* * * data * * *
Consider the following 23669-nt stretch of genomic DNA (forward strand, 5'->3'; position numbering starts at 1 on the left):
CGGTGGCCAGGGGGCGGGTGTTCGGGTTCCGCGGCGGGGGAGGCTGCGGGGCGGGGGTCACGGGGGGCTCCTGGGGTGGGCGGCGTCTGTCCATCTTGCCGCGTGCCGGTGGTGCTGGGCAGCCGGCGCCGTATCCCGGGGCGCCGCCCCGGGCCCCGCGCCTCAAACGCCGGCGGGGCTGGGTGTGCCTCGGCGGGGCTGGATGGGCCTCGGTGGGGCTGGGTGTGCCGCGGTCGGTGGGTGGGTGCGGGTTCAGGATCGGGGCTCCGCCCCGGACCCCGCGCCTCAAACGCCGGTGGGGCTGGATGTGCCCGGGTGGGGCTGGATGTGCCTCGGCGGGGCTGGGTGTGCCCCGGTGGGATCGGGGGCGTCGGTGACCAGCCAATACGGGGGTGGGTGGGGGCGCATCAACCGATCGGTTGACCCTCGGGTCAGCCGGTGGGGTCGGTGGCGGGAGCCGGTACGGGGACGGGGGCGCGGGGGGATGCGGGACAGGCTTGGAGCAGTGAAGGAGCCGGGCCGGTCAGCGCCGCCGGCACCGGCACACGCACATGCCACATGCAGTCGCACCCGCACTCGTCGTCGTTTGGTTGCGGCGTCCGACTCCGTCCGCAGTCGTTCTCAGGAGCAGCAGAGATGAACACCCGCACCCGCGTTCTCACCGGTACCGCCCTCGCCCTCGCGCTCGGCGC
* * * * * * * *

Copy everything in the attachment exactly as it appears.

Consider the following 23669-nt stretch of genomic DNA (forward strand, 5'->3'; position numbering starts at 1 on the left):
CGGTGGCCAGGGGGCGGGTGTTCGGGTTCCGCGGCGGGGGAGGCTGCGGGGCGGGGGTCACGGGGGGCTCCTGGGGTGGGCGGCGTCTGTCCATCTTGCCGCGTGCCGGTGGTGCTGGGCAGCCGGCGCCGTATCCCGGGGCGCCGCCCCGGGCCCCGCGCCTCAAACGCCGGCGGGGCTGGGTGTGCCTCGGCGGGGCTGGATGGGCCTCGGTGGGGCTGGGTGTGCCGCGGTCGGTGGGTGGGTGCGGGTTCAGGATCGGGGCTCCGCCCCGGACCCCGCGCCTCAAACGCCGGTGGGGCTGGATGTGCCCGGGTGGGGCTGGATGTGCCTCGGCGGGGCTGGGTGTGCCCCGGTGGGATCGGGGGCGTCGGTGACCAGCCAATACGGGGGTGGGTGGGGGCGCATCAACCGATCGGTTGACCCTCGGGTCAGCCGGTGGGGTCGGTGGCGGGAGCCGGTACGGGGACGGGGGCGCGGGGGGATGCGGGACAGGCTTGGAGCAGTGAAGGAGCCGGGCCGGTCAGCGCCGCCGGCACCGGCACACGCACATGCCACATGCAGTCGCACCCGCACTCGTCGTCGTTTGGTTGCGGCGTCCGACTCCGTCCGCAGTCGTTCTCAGGAGCAGCAGAGATGAACACCCGCACCCGCGTTCTCACCGGTACCGCCCTCGCCCTCGCGCTCGGCGC